The Los Angeles Lakers are not officially eliminated from playoff contention, but Monday’s loss to the Los Angeles Clippers felt like a breaking point.
At 30-34, the Lakers are 4 1/2 games out of the last playoff spot with 18 games and a difficult schedule remaining. In the past two weeks, the Lakers have stumbled several times, losing to bad teams at a critical juncture in their season. There’s little to suggest they can climb out of this slump and rally for the postseason over the next five weeks.
Much of the attention, of course, has gone to LeBron James. Perhaps this fate would have been avoided if James hadn’t injured his groin on Christmas and missed a month of the season, a stretch that saw the Lakers go 6-12, falling from fourth place in the West.
It’s natural for there to be questions about whether James, at 34, can still lead a team to a championship and who he can recruit to help turn things around.
There has also been a great deal of focus on the Lakers’ young core, namely Brandon Ingram, Kyle Kuzma, and Lonzo Ball. All three were heavily involved in Anthony Davis trade rumors during the season and seemed to let it affect their play.
Their roles and performances were analyzed continuously, mainly because James has made no secret of his preference for veteran players, and these young players were thrown into the fire, asked to take on more prominent roles to lead the Lakers to the playoffs.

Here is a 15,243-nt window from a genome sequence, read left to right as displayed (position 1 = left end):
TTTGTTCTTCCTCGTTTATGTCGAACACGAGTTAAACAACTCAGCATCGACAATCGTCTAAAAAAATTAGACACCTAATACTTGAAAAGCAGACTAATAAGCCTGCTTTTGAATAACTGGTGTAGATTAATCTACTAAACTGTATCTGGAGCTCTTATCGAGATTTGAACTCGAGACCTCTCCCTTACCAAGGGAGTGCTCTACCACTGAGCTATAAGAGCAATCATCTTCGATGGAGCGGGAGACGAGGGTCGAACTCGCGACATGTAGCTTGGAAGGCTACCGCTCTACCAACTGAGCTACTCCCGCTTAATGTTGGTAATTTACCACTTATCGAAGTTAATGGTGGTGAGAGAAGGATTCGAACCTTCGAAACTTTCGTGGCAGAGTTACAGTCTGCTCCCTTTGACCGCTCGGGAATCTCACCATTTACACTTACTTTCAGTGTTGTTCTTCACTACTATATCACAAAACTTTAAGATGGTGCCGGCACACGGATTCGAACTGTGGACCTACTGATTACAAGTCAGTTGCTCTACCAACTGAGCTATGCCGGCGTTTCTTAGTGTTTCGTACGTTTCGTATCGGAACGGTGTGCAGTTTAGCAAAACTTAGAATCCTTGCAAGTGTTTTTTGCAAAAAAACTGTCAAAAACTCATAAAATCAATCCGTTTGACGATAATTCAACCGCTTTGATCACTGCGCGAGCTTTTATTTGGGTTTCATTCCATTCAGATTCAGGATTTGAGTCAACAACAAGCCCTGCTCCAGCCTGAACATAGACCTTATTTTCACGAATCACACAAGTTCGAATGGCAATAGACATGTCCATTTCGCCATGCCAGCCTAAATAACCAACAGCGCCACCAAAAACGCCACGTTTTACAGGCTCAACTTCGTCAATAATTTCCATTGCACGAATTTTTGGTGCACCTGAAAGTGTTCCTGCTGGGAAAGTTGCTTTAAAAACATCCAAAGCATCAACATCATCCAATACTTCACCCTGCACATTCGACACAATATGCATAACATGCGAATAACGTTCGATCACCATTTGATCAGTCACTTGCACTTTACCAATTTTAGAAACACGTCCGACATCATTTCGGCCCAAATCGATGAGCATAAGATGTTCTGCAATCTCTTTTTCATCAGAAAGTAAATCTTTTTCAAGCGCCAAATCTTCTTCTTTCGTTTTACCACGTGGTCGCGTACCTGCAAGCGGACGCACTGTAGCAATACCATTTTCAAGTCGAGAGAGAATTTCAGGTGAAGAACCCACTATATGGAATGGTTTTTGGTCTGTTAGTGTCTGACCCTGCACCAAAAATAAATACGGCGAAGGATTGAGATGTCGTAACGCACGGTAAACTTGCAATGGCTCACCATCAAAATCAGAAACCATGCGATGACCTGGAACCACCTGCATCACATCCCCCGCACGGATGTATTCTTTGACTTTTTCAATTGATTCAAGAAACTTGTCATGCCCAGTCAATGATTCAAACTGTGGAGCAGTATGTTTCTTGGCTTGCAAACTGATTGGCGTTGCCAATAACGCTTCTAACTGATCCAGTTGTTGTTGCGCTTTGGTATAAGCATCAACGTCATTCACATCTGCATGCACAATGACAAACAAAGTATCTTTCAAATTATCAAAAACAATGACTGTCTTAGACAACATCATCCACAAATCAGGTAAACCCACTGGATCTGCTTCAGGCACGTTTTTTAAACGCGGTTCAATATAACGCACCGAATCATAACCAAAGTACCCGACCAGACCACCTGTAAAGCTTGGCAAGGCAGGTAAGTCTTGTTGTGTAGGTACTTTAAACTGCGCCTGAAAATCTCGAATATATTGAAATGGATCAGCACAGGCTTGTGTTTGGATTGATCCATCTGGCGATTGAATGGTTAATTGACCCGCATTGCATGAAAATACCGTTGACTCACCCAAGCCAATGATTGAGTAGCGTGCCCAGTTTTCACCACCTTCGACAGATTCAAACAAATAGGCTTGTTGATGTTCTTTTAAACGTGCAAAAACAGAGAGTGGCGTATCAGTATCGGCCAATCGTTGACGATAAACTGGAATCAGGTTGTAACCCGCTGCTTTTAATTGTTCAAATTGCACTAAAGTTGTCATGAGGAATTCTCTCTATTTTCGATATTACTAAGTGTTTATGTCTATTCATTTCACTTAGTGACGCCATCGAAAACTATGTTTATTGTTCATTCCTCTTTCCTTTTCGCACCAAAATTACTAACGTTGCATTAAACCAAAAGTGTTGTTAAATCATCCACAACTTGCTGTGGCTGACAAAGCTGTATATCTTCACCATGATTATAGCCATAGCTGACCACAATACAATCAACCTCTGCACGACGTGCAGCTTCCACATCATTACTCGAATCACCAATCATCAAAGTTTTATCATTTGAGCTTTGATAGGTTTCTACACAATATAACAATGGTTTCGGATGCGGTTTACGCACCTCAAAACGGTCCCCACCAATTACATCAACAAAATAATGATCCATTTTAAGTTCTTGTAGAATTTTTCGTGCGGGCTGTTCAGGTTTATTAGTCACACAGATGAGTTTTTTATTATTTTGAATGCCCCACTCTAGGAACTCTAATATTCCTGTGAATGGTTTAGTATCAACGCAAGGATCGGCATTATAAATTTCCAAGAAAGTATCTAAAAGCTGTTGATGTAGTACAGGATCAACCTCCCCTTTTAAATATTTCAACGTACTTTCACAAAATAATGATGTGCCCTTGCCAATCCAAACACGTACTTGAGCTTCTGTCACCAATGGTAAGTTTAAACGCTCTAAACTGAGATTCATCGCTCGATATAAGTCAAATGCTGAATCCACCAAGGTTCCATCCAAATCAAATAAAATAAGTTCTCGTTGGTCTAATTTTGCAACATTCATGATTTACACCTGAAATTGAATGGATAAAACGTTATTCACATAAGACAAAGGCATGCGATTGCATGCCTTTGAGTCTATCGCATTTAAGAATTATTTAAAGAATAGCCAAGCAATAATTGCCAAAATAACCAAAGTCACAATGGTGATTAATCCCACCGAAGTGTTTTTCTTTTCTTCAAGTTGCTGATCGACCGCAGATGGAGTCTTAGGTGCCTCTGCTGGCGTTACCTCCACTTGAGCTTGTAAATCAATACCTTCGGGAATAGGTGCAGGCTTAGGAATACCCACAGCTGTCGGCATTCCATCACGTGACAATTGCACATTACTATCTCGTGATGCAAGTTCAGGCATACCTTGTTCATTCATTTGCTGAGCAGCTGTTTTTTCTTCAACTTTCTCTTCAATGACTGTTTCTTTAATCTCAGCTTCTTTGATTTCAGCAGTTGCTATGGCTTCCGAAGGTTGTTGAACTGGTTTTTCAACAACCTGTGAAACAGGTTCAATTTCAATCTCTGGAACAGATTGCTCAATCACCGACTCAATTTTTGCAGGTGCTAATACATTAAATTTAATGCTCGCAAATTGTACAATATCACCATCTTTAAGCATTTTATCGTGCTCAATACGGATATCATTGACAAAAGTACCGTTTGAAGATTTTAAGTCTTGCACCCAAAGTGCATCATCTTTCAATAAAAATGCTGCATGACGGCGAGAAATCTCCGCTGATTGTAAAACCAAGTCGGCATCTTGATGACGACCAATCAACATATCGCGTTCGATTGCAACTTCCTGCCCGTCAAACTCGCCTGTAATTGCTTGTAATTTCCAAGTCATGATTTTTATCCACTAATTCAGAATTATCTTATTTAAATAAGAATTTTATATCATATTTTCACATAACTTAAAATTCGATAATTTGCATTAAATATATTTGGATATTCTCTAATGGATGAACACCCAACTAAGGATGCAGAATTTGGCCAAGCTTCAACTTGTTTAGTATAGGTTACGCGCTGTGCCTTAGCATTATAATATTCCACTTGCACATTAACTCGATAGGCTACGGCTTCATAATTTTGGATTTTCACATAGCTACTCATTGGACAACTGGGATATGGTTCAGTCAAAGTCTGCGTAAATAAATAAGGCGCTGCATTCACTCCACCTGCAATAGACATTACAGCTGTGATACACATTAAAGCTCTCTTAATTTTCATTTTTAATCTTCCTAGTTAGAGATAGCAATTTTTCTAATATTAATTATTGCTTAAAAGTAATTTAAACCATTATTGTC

However, one of the reasons the Lakers appear set to miss the postseason is something most saw coming since July — the bizarre free-agent signings the Lakers made to fill out their roster.
Shortly after landing James on July 1, the Lakers added JaVale McGee, Lance Stephenson, Rajon Rondo, Michael Beasley, and re-signed Kentavious Caldwell-Pope, all to one-year deals.
The NBA world immediately questioned these signings. James has thrived with shooters and defenders around him. The Lakers’ signings offered very little of that. Instead, they seemed poised to clog the paint and take the ball away from James. It certainly did not help that players such as McGee, Stephenson, Rondo, and Beasley are NBA journeymen with questionable on-court value.
The Lakers reasoned these signings by saying they wanted to surround James with more ball handlers to ease the load on James. They wanted “tough” players with intangibles that could help win a playoff series. They said nobody could beat the Golden State Warriors by emulating the